This Harvard Business Review article illustrates it beautifully too : What to do when you don't know what to do ? Listen to your most essential reflex : Move. Just move. But we're not only looking at the scale of the individual. We're taking groups into consideration here. And more and more, Serendipity is looking like the first step towards self-organization today. Where ? Mainly in the design field. A fun and chaotic environment like the one Willis Whitney created in GE's R&D offices is one that does not allow for isolation. That's certainly where the magic of open spaces and co-working spaces comes from : Collision. Serendipity raises the odds of people colliding. Collision itself, then, raises the odds of serendipity and ultimately the generation of purpose in a group, the meeting of people, the elaboration of principles and the continual move from inspiration to organization to action. All is said. And a door opens. Now that we got a glimpse at the magic formula serendipity fuels, can we engineer it just as Willis Whitney did ?
Second life and its souped-up successors will become laboratories of sociology, experimental psychology, and their successor disciplines yet to be invented and named. Whole economies, ecologies, and perhaps personalities will exist nowhere other than in virtual space
- Imagine how video games could use behavioral economics to determine the right amount of pain a player would be satisfied with : How much pain and damage does a player need to inflict to the enemy before he's satisfied and contempt enough to give the final blow with a smile ? This can be studied across gender, age and ethnicity, but it can also be based on the type of character involved in the game itself : Is a player as satisfied after hitting an elf or a sorcerer 5 times and killing them or does each of them need to be hit a specific and distinct number of times before he's satisfied ?
- Imagine now how video games dynamic could be of use for real-life planning. The way users organize on Diablo 3 and World of Warcraft is very revealing. The optimal number of members in a guild could be of use in studying the relevance of the Dunbar number in focused collaborations.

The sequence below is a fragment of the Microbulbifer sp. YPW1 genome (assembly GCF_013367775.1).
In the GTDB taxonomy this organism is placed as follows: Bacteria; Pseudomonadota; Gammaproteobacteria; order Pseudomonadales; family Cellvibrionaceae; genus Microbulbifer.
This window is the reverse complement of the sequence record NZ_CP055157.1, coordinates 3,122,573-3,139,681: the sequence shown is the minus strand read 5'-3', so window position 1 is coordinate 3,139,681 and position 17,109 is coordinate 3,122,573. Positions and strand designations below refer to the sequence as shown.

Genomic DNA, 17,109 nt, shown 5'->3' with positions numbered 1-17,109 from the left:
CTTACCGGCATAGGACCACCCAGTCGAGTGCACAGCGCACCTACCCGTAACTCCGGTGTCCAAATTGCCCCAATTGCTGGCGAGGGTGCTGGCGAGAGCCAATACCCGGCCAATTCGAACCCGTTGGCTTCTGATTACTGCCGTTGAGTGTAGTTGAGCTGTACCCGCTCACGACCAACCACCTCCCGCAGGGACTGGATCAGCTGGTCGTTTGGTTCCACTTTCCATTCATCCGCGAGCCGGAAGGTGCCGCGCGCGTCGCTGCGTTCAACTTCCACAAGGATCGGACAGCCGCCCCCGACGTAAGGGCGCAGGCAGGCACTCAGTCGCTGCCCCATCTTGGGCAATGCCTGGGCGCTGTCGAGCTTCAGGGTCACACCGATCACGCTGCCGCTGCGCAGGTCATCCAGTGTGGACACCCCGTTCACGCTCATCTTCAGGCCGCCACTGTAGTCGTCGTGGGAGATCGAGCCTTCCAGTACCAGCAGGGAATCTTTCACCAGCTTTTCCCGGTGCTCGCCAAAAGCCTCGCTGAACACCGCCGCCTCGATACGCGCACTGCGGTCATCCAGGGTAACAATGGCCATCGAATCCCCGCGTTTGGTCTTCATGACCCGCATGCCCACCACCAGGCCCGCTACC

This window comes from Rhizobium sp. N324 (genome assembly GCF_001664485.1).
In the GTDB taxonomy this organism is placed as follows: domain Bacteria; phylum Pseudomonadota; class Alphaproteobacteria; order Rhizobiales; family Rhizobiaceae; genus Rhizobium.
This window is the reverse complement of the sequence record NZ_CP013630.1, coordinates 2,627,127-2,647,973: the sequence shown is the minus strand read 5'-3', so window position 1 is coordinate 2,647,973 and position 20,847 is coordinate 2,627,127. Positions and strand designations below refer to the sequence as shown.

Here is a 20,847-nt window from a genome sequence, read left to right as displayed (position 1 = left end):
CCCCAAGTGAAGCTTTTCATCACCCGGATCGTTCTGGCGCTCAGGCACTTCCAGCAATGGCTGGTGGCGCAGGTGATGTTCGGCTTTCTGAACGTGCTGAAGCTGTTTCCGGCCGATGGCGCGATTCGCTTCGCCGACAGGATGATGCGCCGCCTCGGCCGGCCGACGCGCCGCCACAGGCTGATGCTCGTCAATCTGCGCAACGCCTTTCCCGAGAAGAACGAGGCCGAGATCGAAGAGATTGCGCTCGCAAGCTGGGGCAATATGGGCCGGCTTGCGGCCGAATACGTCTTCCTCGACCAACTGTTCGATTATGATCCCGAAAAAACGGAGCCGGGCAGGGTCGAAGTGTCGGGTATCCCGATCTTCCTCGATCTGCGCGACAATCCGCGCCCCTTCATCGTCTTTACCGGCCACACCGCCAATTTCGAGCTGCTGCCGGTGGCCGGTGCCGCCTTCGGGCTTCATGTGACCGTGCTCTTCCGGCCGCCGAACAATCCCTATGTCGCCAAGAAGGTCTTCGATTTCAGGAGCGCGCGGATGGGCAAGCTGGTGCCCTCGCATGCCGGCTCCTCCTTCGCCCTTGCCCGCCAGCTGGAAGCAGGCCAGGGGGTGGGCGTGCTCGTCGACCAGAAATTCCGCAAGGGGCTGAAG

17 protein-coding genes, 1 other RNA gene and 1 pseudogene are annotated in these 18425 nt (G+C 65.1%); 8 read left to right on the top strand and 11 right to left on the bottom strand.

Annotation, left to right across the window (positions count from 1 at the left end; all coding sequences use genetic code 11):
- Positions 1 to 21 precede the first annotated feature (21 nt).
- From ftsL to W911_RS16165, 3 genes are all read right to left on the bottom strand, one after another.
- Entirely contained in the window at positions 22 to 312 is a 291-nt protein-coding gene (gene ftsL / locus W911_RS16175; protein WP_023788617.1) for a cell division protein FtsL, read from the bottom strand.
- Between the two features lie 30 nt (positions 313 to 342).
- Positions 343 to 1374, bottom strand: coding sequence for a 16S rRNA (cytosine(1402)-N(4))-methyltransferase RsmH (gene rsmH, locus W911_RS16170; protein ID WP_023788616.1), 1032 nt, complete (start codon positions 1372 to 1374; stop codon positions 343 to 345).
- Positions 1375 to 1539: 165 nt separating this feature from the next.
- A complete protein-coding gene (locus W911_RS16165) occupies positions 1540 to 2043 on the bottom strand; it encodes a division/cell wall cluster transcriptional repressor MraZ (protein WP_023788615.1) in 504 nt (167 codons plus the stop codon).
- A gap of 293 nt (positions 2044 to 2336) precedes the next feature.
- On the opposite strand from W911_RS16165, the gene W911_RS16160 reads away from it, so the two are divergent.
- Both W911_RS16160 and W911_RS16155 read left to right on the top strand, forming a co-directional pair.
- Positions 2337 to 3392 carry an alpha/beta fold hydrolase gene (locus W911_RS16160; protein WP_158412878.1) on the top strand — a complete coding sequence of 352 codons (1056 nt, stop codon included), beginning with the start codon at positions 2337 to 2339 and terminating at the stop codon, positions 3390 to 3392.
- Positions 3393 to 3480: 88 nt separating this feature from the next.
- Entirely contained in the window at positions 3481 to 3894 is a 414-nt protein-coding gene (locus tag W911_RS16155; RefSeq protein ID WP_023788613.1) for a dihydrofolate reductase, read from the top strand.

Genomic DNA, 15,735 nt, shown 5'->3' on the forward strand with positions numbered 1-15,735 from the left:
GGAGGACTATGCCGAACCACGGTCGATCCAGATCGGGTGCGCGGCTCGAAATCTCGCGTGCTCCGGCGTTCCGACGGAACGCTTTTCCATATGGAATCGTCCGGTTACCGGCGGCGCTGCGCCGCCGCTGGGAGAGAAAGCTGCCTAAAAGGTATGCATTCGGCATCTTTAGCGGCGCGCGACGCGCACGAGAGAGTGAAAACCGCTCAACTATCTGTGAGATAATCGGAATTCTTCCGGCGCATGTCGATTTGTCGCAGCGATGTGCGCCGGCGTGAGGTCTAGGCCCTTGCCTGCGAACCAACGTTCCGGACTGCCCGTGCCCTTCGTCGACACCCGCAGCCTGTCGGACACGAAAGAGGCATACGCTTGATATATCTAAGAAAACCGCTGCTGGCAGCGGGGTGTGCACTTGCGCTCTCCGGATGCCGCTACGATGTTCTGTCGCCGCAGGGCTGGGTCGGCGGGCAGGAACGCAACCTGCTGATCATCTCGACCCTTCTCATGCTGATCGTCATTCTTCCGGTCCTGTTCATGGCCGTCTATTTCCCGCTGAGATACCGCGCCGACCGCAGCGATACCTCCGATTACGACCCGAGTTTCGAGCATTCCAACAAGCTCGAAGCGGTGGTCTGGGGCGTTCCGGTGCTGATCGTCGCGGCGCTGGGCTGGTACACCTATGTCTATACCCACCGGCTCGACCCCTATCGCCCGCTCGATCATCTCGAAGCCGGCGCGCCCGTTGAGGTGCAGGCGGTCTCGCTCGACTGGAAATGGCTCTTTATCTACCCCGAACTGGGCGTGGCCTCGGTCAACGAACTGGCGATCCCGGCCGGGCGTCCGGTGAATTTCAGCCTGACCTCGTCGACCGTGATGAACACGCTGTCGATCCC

Louis Pasteur observed, “In the fields of observation chance favors only the prepared mind.” Merton believed that serendipity emerged both from a prepared mind and from circumstances and structures conducive to discovery. In “The Travels and Adventures of Serendipity”, he and Barber explore discovery in a General Electric laboratory under the leadership of Willis Whitney, who encouraged a work environment that focused as much on fun as it did on discovery. A healthy blend of anarchy and structure was necessary for discovery, and over-planning was anathema as “the policy of leaving nothing to chance is inherently doomed by failure.”
Whitney tried to engineer Serendipity, knowing that it would lead to more innovative findings or at least to more interesting encounters for each of the lab's members. And cities and laboratories are not that different. By favoring serendipity, one could ultimately yield self-organization. Wait a second here. You're saying serendipity, anarchy, leads to structure and self-organization. Yes. I'm saying you have to start somewhere and the best place is actually the other extreme of the spectrum. And this, I believe, was the vision behind David Cameron's Big Society. Many criticize it saying it's a shameless way for the government to withdraw from public life and transfer the weight of major projects to smaller communities. And it may very well be. What is certain though is that the idea is very compelling. In a talk at the RSA, several speakers speak about that vision.